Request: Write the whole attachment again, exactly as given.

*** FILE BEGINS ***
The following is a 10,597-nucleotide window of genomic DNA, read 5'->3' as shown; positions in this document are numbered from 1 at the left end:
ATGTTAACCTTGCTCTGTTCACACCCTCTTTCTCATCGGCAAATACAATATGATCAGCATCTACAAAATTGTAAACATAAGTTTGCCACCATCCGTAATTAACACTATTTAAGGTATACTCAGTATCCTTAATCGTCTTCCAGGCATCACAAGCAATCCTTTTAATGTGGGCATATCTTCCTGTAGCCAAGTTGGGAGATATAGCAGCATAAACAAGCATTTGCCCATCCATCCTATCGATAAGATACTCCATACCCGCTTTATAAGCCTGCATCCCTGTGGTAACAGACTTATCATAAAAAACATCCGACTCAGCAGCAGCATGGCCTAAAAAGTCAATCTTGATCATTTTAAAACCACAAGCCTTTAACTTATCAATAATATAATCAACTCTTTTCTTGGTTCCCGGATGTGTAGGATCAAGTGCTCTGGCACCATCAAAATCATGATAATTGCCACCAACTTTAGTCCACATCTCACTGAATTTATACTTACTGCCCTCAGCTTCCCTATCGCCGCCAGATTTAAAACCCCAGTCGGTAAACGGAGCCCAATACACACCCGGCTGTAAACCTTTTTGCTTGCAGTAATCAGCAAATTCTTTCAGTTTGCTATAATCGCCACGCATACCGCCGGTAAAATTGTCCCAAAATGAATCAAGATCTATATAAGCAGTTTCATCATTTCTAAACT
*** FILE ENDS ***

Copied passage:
The following is a 10,597-nucleotide window of genomic DNA, read 5'->3' as shown; positions in this document are numbered from 1 at the left end:
ATGTTAACCTTGCTCTGTTCACACCCTCTTTCTCATCGGCAAATACAATATGATCAGCATCTACAAAATTGTAAACATAAGTTTGCCACCATCCGTAATTAACACTATTTAAGGTATACTCAGTATCCTTAATCGTCTTCCAGGCATCACAAGCAATCCTTTTAATGTGGGCATATCTTCCTGTAGCCAAGTTGGGAGATATAGCAGCATAAACAAGCATTTGCCCATCCATCCTATCGATAAGATACTCCATACCCGCTTTATAAGCCTGCATCCCTGTGGTAACAGACTTATCATAAAAAACATCCGACTCAGCAGCAGCATGGCCTAAAAAGTCAATCTTGATCATTTTAAAACCACAAGCCTTTAACTTATCAATAATATAATCAACTCTTTTCTTGGTTCCCGGATGTGTAGGATCAAGTGCTCTGGCACCATCAAAATCATGATAATTGCCACCAACTTTAGTCCACATCTCACTGAATTTATACTTACTGCCCTCAGCTTCCCTATCGCCGCCAGATTTAAAACCCCAGTCGGTAAACGGAGCCCAATACACACCCGGCTGTAAACCTTTTTGCTTGCAGTAATCAGCAAATTCTTTCAGTTTGCTATAATCGCCACGCATACCGCCGGTAAAATTGTCCCAAAATGAATCAAGATCTATATAAGCAGTTTCATCATTTCTAAACT